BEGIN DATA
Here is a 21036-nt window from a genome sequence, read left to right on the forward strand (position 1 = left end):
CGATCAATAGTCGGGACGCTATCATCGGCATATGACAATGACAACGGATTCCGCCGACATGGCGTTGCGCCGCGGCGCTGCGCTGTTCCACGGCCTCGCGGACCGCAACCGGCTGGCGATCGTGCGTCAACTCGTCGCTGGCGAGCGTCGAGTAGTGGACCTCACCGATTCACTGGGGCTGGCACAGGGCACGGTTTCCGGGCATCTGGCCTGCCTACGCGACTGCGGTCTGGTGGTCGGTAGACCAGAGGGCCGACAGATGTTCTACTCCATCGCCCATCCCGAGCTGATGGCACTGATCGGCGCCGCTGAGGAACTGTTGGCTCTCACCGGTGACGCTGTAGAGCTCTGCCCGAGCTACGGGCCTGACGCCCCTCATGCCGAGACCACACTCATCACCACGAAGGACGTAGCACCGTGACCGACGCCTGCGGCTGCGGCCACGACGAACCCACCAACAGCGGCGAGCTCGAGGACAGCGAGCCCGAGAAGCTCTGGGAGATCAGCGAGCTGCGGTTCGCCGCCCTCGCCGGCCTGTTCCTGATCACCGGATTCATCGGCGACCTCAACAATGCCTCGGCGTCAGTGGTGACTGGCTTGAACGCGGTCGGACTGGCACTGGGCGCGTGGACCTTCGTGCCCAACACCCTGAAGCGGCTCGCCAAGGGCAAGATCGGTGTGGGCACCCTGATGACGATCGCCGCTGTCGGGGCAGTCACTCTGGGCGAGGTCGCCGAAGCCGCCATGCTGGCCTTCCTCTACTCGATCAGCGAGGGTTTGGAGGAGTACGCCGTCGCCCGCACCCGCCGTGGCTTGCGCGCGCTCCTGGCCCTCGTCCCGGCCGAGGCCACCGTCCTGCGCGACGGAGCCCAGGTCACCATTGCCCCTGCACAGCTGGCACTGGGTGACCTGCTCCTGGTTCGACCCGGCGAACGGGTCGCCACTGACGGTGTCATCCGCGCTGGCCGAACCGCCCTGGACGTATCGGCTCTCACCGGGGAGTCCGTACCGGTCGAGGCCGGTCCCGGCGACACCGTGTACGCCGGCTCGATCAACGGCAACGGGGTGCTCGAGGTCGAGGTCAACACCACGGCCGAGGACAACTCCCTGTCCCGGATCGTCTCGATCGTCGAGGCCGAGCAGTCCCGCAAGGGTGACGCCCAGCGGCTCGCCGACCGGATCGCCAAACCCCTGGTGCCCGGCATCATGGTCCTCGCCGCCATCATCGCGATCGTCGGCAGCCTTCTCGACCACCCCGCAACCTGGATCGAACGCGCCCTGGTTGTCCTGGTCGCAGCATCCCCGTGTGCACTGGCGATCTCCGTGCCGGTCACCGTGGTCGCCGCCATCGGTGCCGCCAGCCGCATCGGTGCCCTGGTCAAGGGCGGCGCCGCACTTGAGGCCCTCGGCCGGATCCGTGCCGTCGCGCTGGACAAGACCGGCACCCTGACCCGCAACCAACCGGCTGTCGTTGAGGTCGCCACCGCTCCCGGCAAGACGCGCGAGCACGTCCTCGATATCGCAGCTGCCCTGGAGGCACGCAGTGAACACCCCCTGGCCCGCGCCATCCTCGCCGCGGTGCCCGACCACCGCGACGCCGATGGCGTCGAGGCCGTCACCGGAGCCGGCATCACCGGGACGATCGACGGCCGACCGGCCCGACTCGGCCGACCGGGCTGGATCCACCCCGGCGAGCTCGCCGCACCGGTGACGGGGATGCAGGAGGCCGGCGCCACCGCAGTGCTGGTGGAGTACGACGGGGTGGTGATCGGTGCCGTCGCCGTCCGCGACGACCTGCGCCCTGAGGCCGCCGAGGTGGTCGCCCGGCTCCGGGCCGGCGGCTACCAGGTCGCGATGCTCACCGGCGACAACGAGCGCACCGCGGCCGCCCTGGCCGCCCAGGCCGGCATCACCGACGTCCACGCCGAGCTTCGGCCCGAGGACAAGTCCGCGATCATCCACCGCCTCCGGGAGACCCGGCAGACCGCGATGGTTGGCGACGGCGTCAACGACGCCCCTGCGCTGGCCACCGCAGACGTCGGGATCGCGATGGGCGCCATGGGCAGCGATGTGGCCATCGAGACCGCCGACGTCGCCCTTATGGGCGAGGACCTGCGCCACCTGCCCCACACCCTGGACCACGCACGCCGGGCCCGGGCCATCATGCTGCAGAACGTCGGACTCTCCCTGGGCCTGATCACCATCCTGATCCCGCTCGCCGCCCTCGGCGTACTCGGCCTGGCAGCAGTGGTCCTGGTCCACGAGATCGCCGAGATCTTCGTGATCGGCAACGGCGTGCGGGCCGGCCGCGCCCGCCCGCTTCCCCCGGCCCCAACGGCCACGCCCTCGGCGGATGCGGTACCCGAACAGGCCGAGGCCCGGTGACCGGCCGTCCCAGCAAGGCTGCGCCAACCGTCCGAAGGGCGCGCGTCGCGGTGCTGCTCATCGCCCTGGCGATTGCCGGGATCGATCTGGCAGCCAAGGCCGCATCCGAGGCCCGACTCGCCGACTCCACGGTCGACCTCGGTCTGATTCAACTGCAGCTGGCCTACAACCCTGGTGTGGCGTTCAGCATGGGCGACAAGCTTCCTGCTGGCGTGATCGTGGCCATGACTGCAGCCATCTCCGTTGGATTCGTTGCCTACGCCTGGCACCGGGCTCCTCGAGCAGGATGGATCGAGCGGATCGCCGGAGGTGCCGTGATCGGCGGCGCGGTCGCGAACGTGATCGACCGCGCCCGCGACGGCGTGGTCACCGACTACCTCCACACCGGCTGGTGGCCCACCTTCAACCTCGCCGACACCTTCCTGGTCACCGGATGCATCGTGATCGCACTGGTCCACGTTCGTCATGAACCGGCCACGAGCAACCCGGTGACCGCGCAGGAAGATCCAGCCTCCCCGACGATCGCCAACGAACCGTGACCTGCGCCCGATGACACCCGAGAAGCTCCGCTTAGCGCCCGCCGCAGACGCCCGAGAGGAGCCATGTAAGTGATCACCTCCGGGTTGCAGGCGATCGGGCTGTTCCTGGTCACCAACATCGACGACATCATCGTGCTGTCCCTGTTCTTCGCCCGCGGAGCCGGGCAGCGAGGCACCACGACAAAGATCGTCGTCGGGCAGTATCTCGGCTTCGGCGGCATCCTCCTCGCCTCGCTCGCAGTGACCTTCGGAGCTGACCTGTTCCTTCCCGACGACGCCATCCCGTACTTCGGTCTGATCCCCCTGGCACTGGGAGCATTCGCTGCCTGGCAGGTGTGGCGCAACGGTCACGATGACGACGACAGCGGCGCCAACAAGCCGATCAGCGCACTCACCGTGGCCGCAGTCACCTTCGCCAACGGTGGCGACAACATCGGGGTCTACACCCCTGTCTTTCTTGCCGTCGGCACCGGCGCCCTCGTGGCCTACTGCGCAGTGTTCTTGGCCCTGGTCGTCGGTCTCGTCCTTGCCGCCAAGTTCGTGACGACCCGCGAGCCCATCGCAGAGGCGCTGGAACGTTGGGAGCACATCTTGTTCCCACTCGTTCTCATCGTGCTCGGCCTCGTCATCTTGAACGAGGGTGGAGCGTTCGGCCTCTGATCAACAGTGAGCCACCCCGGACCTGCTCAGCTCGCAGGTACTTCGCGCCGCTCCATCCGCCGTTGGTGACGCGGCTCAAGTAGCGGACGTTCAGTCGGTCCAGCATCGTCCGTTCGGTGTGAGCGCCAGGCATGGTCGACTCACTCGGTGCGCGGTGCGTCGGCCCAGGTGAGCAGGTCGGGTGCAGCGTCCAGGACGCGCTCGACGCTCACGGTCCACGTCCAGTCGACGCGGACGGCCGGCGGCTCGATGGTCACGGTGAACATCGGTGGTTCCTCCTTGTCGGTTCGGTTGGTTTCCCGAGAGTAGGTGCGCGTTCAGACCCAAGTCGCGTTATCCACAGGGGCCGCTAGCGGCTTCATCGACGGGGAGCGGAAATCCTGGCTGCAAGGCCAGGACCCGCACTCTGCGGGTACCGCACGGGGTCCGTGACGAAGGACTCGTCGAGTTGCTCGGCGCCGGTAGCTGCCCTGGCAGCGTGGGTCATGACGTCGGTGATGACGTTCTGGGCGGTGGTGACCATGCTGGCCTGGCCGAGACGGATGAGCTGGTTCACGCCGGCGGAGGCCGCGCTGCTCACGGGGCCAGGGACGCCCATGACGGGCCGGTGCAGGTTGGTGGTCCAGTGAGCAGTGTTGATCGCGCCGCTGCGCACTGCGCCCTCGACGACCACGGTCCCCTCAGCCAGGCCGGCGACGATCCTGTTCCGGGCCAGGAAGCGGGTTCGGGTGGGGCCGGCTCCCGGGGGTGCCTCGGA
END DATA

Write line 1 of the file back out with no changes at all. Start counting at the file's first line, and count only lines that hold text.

Here is a 21036-nt window from a genome sequence, read left to right on the forward strand (position 1 = left end):